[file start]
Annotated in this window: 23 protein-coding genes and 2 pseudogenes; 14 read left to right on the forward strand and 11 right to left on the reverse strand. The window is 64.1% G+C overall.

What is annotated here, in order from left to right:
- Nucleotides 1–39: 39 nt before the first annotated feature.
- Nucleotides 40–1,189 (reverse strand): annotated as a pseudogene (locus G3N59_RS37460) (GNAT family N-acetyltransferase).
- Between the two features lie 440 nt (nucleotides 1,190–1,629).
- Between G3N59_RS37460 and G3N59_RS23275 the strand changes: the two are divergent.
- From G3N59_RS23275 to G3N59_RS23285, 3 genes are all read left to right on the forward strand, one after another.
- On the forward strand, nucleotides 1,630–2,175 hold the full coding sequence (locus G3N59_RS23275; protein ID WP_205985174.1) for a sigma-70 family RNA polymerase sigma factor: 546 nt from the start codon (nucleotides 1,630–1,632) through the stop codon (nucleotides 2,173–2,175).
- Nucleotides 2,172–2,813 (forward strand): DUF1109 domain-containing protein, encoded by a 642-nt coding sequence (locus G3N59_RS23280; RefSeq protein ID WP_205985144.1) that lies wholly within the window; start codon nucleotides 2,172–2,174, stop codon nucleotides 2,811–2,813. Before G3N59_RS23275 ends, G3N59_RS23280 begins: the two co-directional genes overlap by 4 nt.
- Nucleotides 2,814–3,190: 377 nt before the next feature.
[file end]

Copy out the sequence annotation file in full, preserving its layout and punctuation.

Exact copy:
Annotated in this window: 23 protein-coding genes and 2 pseudogenes; 14 read left to right on the forward strand and 11 right to left on the reverse strand. The window is 64.1% G+C overall.

What is annotated here, in order from left to right:
- Nucleotides 1–39: 39 nt before the first annotated feature.
- Nucleotides 40–1,189 (reverse strand): annotated as a pseudogene (locus G3N59_RS37460) (GNAT family N-acetyltransferase).
- Between the two features lie 440 nt (nucleotides 1,190–1,629).
- Between G3N59_RS37460 and G3N59_RS23275 the strand changes: the two are divergent.
- From G3N59_RS23275 to G3N59_RS23285, 3 genes are all read left to right on the forward strand, one after another.
- On the forward strand, nucleotides 1,630–2,175 hold the full coding sequence (locus G3N59_RS23275; protein ID WP_205985174.1) for a sigma-70 family RNA polymerase sigma factor: 546 nt from the start codon (nucleotides 1,630–1,632) through the stop codon (nucleotides 2,173–2,175).
- Nucleotides 2,172–2,813 (forward strand): DUF1109 domain-containing protein, encoded by a 642-nt coding sequence (locus G3N59_RS23280; RefSeq protein ID WP_205985144.1) that lies wholly within the window; start codon nucleotides 2,172–2,174, stop codon nucleotides 2,811–2,813. Before G3N59_RS23275 ends, G3N59_RS23280 begins: the two co-directional genes overlap by 4 nt.
- Nucleotides 2,814–3,190: 377 nt before the next feature.